Monthly Archives: June 2012

Production and transmission of indigenous knowledge

The Swedish Research Council FORMAS has given grants for 10 projects in Sami research. It is the first time that a national Swedish research institute advertises a specific call for applications in Sami research  – a highly needed and welcome effort!

My enthusiasm is even greater since I am involved in one of the funded projects, “Production and transmission of indigenous knowledge: Oral and mediated strategies to express Sámi identities”, with my colleagues from Umeå University Marianne Liliequist, Marica Nordström and Krister Stoor.

Here follows a short summary of the project:

This project investigates strategies developed by Sámi communities to ensure the transmission of cultural specific knowledge. Four case studies examine more specifically how Sámi groups have elaborated modes of communication (1) between generations, (2) between herders and landowners, (3) as it takes place on the Internet and (4) through popular music. Focus lies on narrativity as a vehicle for shaping and conveying knowledge and for the articulation of identities.
The project combines a folkloristic approach and narrative analysis of data collected through in-depth interviews and participant observations, focusing on the artistic and communicative aspects of storytelling.
It contributes to the understanding of indigenous initiatives from an emic perspective. By examining successful strategies for the improvement of cultural understanding, this project will present models of significance not only for the Sámi of Scandinavia but also for minority groups in other contexts.

My contribution (3) is concerned with the Internet and production/transmission of knowledge.

Traditions as selected pasts

Next week, I’ll participate to the 32nd Nordic conference of Ethnology and Folkloristics in Bergen, Norway.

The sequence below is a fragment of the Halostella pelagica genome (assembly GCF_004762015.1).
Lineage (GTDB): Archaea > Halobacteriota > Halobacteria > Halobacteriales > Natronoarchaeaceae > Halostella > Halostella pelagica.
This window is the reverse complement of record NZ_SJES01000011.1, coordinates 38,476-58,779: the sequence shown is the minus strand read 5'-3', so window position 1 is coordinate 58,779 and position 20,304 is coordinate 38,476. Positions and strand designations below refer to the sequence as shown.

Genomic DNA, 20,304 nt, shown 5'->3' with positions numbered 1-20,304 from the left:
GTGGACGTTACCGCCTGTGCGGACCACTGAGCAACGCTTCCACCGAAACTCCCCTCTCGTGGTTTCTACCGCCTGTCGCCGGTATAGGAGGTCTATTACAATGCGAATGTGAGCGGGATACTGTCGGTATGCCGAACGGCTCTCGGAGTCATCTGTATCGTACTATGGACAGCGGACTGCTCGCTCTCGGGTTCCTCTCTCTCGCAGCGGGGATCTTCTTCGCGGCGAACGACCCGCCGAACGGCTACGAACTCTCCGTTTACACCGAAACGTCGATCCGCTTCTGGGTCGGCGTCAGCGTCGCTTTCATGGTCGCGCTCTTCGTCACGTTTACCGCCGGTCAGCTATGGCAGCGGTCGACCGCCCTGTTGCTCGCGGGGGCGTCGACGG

My paper Traditions as selected pasts investigates the use of the concept of ”tradition” in Sámi digital environments and as a label of practices within Sámi revitalization processes. The recurrence and abundance of the occurrence of the term in Sámi websites motivates my investigation, encouraged by the strong theoretical attachment of the concept in folkloristics (cf Noyes 2009, Bronner 2011).

Based on the study of Sámi produced websites, this paper examines how Sámi expressive culture online emphasizes the continuity of cultural aspects and particular aspects of the past in traditional settings in negotiation with the emergence of new practices and meanings. Folklore on the Internet is approached as hybrid practice, i.e. in relation and interplay with offline practices (cf Howard 2005). This study considers the processes behind what Jones calls the “symbolic construction of the past in the present for the future” (2000:116), achieved in this case by the selection and (re)creation of the past in the contemporary Sámi context of revitalization. The labeling of practices as traditional underscores continuity and articulates a historical past that legitimates discourses about identity and nationalism. Thus, this paper critically analyzes the implications and consequences of the uses of the concept of tradition.

My  presentation is part of a panel entitled History culture and selected past. I look forward to interesting papers and discussions!